Wednesday, October 31, 2007
I was surprised at how many people had negative responses to this article in Newsweek that proclaimed that all supernatural phenomena are due to the mind's tendency to visualize patterns.
The problem with most scientists today is that rather than taking an attitude that things such as supernatural phenomena can't be proven or disproven at this point in time and thus leaving it an open question, they take the attitude that since it can't be proven it must not exist. Rather than stating that they themselves do not believe something is possible, they tend to take a sneering tone, implying that anyone who believes it's possible is either a simpleton or a nut job.
In a field such as detection of spirits, the truly serious practitioners rule out possible earthly causes first. It's my personal belief that most spirit orbs are probably dust motes on the camera lens or in the air. However, having once stared right at a very tangible spirit for several minutes at a time when I was completely sober, I can plainly state that he was not some sort of vague composition of patterns that I was pulling out of my brain or any other part of my body. The man looked exactly as he had in life before he became ill. The hair, the glasses, the nose, the smile--it was definitely my neighbor. He had been trying to get my attention for over an hour before I finally saw him.
I can see applying this theory to phenomena such as seeing the face of Jesus in a cheese sandwich (if Jesus wanted to manifest, don't you think he'd choose mediums other than cheese sandwiches or spots on a cow's butt?) but not to a full blown apparition where, except for the fact that you know the person's dead, you'd think you were standing there talking to a flesh and blood human being. Granted, a manifestation of this magnitude is rare--unless you are like my great grandfather. He saw them all the time. And no, he was not schizophrenic or otherwise "touched in the head." He was described as being very sensible and down to earth in his attitudes. And as it happens, he saw ghosts.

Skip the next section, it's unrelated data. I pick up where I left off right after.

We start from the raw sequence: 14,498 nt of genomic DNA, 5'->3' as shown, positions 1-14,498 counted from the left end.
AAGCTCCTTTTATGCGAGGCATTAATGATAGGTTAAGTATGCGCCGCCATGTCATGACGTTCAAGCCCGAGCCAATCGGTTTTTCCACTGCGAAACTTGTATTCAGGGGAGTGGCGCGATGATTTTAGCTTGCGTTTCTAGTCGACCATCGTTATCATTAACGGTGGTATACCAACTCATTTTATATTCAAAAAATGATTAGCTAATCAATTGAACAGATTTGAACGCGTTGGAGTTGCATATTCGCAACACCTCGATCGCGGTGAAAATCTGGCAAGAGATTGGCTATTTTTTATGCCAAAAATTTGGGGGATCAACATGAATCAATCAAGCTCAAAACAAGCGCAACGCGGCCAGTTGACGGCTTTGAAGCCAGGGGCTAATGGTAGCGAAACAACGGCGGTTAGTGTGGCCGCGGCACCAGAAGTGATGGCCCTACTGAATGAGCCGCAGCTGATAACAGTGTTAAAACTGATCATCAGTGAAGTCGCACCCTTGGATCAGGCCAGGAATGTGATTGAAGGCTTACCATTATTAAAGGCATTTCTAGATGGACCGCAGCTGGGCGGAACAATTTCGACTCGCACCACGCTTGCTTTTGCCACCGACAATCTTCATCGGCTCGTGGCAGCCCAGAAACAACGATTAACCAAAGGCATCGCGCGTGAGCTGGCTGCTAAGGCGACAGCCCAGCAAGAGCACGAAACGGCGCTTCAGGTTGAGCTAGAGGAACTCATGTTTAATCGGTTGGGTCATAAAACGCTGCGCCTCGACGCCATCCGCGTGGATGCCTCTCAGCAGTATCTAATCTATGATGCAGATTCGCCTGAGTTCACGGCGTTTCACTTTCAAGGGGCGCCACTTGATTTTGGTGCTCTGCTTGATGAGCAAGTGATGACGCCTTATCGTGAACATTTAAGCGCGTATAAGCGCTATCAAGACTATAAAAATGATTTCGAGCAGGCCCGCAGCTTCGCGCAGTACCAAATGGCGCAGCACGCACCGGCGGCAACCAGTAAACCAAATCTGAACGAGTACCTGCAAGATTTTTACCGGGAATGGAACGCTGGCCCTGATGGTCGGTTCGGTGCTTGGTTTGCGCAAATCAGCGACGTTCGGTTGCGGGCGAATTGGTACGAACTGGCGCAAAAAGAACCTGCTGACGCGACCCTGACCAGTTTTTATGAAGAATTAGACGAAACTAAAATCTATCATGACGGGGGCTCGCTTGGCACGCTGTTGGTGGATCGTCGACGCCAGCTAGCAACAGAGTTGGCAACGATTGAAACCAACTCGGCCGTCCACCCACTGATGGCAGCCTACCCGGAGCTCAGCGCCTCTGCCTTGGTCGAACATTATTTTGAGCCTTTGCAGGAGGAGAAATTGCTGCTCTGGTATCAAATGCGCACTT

It's hard to prove experiences such as the communications between myself and my co-author. I've never seen him manifest and I think it would be very difficult for him to do so, because he was never physically in this part of the world. A spirit needs some sort of anchor in order to become visible. The spirit I saw was in the house where he'd lived for the past 12 years. He definitely had an anchor there.
Whatever the case may be, scientists have always tried to explain away psychic phenomena. Yet these phenomena persist. This article didn't convince me that I saw a conglomeration of patterns on that night in 1981. I'll put it this way--if I did, that's one hell of a good conglomeration of patterns to be able to disguise itself as the near-solid form of a man who had died six months previously. And it didn't even have to use a cheese sandwich for a canvas. I'm very, very impressed.